The other very exiting morning was Thursday, May 28th. On that morning at 11 o’clock, two BBC Television Newsreel men came. They spent one and a half hours taking different shots. We appeared at 8.28 pm on Monday June 1st on television, and we were on for two minutes!
The boys staying at Addington Palace were a cheery group. Besides myself, there were 31 boys from other choirs. All but twelve belong to choirs affiliated to the Royal School of Church Music. At 4 am on Tuesday morning, June 2nd, we were all woken up by Mr Kidd who was in charge of the dormitories on the top floor.
We breakfasted at 4.30 am, went by coach to East Croydon Station, by train to Victoria, and walked up Victoria Street to the Abbey. We robed in the Westminster Song School’s gymnasium. We were all in our places in the Abbey by 8 am. We then sat down and waited for two and a half hours, until the orchestra began playing.
At precisely 11 am we had our first glimpse of the Queen as she came through the screen with the procession into the chancel. Beneath us, and on the north side, were representatives from other countries. Mr Atlee sat amongst them. Just before the procession came four people with carpet sweepers and brushes came to sweep the carpet in the chancel.
At the moment of the actual crowning we leant right over, and could just see the Archbishop place the crown on the Queen’s head. We also saw the Duke of Edinburgh pay homage to the Queen. We had our first glimpse of the Queen when she came out in the procession.
The Queen Mother, Princess Margaret, the Duke of Edinburgh and the Queen all smiled at us when they reached the screen. The choir stared disappearing at 3.30 pm. As soon as we had changed we all rushed for the cloisters where a buffet dinner was served. When we had finished we waited for Mr Kidd to call us together.
While I was waiting I saw a coach draw up in Dean’s Yard. I ran out to see what it was, and found it was the Queen’s coach. I was so surprised. The doors had paintings on them, and most of the coachwork was of gold. When we got outside we saw some of the troops march off, and then we started for Victoria Station. When at last we arrived at Addington Palace we all lay on our beds for an hour, exhausted. After a slap-up supper, we made presentations to Mr Wright and to Mr Kidd.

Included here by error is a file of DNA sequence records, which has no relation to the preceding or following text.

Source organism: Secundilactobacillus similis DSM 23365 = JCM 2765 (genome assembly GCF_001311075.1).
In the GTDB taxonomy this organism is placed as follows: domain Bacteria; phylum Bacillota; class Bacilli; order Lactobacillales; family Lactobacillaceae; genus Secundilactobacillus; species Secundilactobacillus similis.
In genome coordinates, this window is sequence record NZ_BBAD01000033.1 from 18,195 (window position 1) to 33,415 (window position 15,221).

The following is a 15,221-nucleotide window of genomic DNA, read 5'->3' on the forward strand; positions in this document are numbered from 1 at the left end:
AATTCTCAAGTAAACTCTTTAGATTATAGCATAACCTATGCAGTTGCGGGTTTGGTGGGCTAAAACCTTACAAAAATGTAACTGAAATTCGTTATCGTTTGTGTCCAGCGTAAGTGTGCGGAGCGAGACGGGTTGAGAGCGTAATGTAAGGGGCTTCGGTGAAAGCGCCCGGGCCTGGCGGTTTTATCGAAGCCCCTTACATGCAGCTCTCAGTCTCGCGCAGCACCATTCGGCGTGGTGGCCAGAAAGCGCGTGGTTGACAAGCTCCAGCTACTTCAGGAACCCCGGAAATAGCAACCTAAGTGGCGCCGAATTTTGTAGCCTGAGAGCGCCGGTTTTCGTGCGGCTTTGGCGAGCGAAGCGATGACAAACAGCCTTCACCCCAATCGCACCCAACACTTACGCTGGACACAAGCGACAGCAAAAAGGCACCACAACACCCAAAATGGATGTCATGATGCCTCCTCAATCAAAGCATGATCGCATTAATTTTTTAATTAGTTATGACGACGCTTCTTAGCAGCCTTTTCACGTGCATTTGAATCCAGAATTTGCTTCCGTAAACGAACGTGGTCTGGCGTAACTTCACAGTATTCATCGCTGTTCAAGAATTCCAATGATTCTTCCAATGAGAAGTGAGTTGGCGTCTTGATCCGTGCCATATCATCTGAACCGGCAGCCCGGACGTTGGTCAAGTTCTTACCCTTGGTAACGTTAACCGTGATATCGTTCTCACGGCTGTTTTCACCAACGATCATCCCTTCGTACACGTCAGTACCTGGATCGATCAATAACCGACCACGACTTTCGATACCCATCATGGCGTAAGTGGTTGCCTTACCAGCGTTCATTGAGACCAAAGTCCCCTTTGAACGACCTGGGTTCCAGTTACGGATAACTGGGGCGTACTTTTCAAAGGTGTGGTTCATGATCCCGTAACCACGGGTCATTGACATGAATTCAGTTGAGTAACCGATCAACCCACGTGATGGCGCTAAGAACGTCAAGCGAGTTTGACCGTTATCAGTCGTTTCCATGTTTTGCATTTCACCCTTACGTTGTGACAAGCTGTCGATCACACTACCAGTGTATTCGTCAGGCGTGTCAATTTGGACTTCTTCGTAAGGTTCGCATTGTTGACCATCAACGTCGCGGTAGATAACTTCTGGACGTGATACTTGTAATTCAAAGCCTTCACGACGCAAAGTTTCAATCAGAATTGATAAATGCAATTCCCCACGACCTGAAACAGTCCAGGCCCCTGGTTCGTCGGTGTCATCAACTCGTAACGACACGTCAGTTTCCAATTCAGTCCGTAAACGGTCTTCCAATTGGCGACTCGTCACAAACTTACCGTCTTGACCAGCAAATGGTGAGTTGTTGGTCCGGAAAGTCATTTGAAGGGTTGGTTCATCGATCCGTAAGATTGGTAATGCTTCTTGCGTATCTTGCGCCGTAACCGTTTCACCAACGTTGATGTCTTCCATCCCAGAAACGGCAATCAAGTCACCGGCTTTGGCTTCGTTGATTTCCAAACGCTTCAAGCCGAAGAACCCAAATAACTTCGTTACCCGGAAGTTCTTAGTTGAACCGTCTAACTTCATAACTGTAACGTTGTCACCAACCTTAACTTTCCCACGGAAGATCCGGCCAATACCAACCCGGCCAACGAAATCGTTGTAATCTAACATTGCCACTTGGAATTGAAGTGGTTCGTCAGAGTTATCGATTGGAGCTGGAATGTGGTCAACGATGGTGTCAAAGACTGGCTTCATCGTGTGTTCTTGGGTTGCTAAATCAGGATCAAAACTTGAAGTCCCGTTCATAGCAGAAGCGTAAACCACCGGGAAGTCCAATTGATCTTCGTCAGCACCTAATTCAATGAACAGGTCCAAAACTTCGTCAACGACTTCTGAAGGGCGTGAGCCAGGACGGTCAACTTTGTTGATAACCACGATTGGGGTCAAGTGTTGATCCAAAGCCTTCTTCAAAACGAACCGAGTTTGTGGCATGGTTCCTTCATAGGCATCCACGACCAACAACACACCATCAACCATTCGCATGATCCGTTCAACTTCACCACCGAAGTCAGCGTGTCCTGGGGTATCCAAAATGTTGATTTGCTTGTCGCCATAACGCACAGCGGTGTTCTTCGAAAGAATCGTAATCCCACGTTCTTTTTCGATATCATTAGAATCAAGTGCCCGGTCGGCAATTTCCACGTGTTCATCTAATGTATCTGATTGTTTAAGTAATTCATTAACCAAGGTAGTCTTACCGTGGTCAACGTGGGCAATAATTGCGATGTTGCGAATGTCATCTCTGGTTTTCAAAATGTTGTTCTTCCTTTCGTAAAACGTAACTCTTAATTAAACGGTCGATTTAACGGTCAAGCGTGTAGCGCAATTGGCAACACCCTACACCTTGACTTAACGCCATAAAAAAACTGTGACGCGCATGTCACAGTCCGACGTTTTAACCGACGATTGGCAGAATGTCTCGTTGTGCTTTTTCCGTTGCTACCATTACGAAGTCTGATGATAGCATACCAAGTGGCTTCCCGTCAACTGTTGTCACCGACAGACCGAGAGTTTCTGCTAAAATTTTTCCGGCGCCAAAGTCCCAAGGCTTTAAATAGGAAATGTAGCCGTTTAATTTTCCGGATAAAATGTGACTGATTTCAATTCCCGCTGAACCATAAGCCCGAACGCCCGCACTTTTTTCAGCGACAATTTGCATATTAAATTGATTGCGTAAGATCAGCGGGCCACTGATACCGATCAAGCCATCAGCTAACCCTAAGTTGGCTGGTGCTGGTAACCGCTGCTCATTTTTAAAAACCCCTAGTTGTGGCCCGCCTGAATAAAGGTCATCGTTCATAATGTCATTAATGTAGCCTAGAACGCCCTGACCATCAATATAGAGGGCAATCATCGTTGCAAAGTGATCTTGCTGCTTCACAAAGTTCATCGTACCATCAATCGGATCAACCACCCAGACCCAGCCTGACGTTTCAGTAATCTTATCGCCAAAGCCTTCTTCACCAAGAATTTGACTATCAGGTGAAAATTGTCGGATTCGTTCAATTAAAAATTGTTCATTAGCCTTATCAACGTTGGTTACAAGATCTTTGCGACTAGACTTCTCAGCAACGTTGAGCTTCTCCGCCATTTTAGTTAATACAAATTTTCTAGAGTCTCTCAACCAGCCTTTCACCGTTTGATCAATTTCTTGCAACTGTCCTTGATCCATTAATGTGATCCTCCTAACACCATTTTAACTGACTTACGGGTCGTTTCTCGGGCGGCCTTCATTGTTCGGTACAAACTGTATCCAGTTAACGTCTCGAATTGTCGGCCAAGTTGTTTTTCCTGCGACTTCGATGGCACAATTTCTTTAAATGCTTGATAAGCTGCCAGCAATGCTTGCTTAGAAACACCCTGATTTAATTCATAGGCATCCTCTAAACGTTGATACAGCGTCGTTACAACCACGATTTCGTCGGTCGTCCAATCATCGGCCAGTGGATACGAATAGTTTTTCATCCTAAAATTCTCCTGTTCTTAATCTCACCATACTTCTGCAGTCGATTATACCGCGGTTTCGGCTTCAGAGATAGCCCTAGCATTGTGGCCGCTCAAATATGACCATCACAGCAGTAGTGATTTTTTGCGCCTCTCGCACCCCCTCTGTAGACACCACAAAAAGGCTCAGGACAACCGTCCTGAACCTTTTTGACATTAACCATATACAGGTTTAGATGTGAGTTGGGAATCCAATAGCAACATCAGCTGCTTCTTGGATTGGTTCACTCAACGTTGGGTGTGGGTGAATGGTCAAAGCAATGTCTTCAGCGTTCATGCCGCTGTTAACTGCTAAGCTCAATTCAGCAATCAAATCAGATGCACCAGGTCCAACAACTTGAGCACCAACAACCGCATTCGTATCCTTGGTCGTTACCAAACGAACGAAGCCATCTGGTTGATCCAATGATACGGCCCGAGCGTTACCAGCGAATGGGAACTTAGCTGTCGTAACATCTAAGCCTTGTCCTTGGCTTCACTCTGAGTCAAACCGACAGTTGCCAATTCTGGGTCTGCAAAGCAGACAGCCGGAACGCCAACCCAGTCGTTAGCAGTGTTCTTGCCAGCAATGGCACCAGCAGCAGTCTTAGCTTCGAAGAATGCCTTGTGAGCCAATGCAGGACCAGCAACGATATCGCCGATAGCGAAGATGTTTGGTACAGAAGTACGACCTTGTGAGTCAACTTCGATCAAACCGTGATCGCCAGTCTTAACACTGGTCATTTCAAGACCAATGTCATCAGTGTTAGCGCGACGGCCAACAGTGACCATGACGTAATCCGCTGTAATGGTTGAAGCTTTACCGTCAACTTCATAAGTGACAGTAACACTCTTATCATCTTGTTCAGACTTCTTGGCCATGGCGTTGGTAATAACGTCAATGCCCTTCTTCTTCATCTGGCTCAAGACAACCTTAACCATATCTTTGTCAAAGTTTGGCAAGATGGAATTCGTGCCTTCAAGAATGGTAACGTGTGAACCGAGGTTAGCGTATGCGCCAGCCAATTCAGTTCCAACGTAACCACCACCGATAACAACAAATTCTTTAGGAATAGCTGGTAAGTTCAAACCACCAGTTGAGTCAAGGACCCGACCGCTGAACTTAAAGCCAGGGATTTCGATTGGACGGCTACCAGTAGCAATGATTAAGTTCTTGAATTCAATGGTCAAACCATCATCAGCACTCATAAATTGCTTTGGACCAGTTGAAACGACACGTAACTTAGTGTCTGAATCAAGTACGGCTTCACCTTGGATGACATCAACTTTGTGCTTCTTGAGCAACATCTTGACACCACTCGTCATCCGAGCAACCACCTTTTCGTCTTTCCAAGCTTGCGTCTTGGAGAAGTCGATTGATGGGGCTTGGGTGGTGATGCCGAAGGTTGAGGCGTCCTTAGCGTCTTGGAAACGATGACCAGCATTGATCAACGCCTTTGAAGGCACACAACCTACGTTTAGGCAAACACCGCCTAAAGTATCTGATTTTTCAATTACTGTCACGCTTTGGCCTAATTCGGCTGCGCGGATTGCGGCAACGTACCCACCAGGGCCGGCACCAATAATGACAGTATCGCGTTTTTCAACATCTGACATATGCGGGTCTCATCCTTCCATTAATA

We went to bed at 11 pm, having watched the firework display along the South Bank on television. A boy from Leeds and I were woken up by the Matron at 6.30 am on the Wednesday morning. We had breakfast in her room and the we travelled together as far as Victoria Underground Station, where we separated, each taking our own way home.
Back at St Michael’s, I had to tell everyone about the Coronation, so that I had quite an exhausting time at first. I shall remember Addington Palace, the boys and the staff, and of course the Coronation as long as I live. A vivid memory indeed!
By Mike Benson
Most boys went home for Coronation Day (June 2nd 1953). About twenty of us didn't, my brother
David and I among them. Our
parents were very busy organising events for the Day where we lived on the
Welsh border, and they knew that they would have a very busy day and did not
really want us around. So we
stayed at school.
I don't remember much about the day, apart from one incident which I remember vividly. I was sitting listening to the end of the Coronation Service in the Train Room, all by myself. The National Anthem was being played. It never occurred to me that I should be standing up. Just then, Miss Ashley came into the room and seeing me sitting, rebuked me: "Why aren't you standing up?" she said. Then she left.
Assorted Notes on Ouseley
By John Austin
These are various subjects that I have been working on whilst researching my Ouseley book, which I hope to finish and get published.
The title has changed again and is now ‘OUSELEY’S LEGACY – Ouseley, Woodyer and St Michael’s College. A Story of the Gothic and Catholic Revival’.
How and where Ouseley and Woodyer first met has been a long standing but interesting question. I think I have found the answer. Sir Gore was obsessed with finding the very best Broadwood piano for his protégé Frederick to perform on. Between 1827 and 1834 he purchased or hired no less than nine grand pianos.
Such a customer must have made the acquaintance of Henry Fowler Broadwood (1811-1893), the principle of the firm. The Broadwood family country home was Lyne House near the village of Rusper in Sussex. Sir Frederick certainly knew Henry Broadwood because they both sat on a sub-committee of the Royal Society in 1866 to establish the problem of perfect pitch, but this was later.
The Broadwood family vaults were at the Church of St Mary Magdalene in Rusper. By the early 19th Century the building was in a very poor state and in 1854 Broadwood commissioned Henry Woodyer to rebuild it. This was Woodyer’s commission immediately before doing St. Michaels in 1855-56
I think Ouseley’s introduction to Woodyer was through the Broadwoods. However I recall that the Foundation Stone of SMC was laid in 1852, so perhaps it was Ouseley who introduced Woodyer to the Broadwoods. Whichever, the connection is an interesting one.
By the way, the founder of Broadwoods was a Swiss harpsichord maker called Burkat Shudi. He was famous for his harpsichords long before the firm made pianos. One would have thought it most likely that the harpsichord in the library at St Michael’s was a Shudi. Can anyone remember? We miss you Dan.